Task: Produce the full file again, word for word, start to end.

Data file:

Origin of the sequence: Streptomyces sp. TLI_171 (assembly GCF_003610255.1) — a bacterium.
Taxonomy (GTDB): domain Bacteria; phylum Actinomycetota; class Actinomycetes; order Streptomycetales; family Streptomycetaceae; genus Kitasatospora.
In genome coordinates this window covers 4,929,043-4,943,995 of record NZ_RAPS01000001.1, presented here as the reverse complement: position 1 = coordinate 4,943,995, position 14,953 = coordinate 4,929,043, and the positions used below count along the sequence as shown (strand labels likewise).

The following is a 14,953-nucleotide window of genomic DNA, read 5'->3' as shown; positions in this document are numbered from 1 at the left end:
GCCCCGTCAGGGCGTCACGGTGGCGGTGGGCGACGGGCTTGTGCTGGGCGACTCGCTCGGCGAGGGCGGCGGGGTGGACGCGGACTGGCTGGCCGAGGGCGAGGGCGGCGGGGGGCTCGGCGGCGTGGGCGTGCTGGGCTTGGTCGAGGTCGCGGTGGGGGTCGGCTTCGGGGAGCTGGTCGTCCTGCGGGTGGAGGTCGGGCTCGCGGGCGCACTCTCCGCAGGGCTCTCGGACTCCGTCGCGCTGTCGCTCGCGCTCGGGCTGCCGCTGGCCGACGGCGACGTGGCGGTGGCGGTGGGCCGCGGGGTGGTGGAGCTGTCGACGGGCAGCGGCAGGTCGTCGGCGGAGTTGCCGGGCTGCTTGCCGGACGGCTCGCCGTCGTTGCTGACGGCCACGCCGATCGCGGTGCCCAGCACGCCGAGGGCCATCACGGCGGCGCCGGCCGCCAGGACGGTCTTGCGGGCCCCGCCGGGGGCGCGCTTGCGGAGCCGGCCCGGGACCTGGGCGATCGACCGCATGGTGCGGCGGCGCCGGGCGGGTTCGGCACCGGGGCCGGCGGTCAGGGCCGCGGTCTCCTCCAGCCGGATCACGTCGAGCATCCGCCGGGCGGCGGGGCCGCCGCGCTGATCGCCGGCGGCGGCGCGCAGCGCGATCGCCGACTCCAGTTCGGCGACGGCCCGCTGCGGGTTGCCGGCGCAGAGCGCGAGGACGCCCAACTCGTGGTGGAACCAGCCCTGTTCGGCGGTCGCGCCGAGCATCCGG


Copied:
Origin of the sequence: Streptomyces sp. TLI_171 (assembly GCF_003610255.1) — a bacterium.
Taxonomy (GTDB): domain Bacteria; phylum Actinomycetota; class Actinomycetes; order Streptomycetales; family Streptomycetaceae; genus Kitasatospora.
In genome coordinates this window covers 4,929,043-4,943,995 of record NZ_RAPS01000001.1, presented here as the reverse complement: position 1 = coordinate 4,943,995, position 14,953 = coordinate 4,929,043, and the positions used below count along the sequence as shown (strand labels likewise).

The following is a 14,953-nucleotide window of genomic DNA, read 5'->3' as shown; positions in this document are numbered from 1 at the left end:
GCCCCGTCAGGGCGTCACGGTGGCGGTGGGCGACGGGCTTGTGCTGGGCGACTCGCTCGGCGAGGGCGGCGGGGTGGACGCGGACTGGCTGGCCGAGGGCGAGGGCGGCGGGGGGCTCGGCGGCGTGGGCGTGCTGGGCTTGGTCGAGGTCGCGGTGGGGGTCGGCTTCGGGGAGCTGGTCGTCCTGCGGGTGGAGGTCGGGCTCGCGGGCGCACTCTCCGCAGGGCTCTCGGACTCCGTCGCGCTGTCGCTCGCGCTCGGGCTGCCGCTGGCCGACGGCGACGTGGCGGTGGCGGTGGGCCGCGGGGTGGTGGAGCTGTCGACGGGCAGCGGCAGGTCGTCGGCGGAGTTGCCGGGCTGCTTGCCGGACGGCTCGCCGTCGTTGCTGACGGCCACGCCGATCGCGGTGCCCAGCACGCCGAGGGCCATCACGGCGGCGCCGGCCGCCAGGACGGTCTTGCGGGCCCCGCCGGGGGCGCGCTTGCGGAGCCGGCCCGGGACCTGGGCGATCGACCGCATGGTGCGGCGGCGCCGGGCGGGTTCGGCACCGGGGCCGGCGGTCAGGGCCGCGGTCTCCTCCAGCCGGATCACGTCGAGCATCCGCCGGGCGGCGGGGCCGCCGCGCTGATCGCCGGCGGCGGCGCGCAGCGCGATCGCCGACTCCAGTTCGGCGACGGCCCGCTGCGGGTTGCCGGCGCAGAGCGCGAGGACGCCCAACTCGTGGTGGAACCAGCCCTGTTCGGCGGTCGCGCCGAGCATCCGG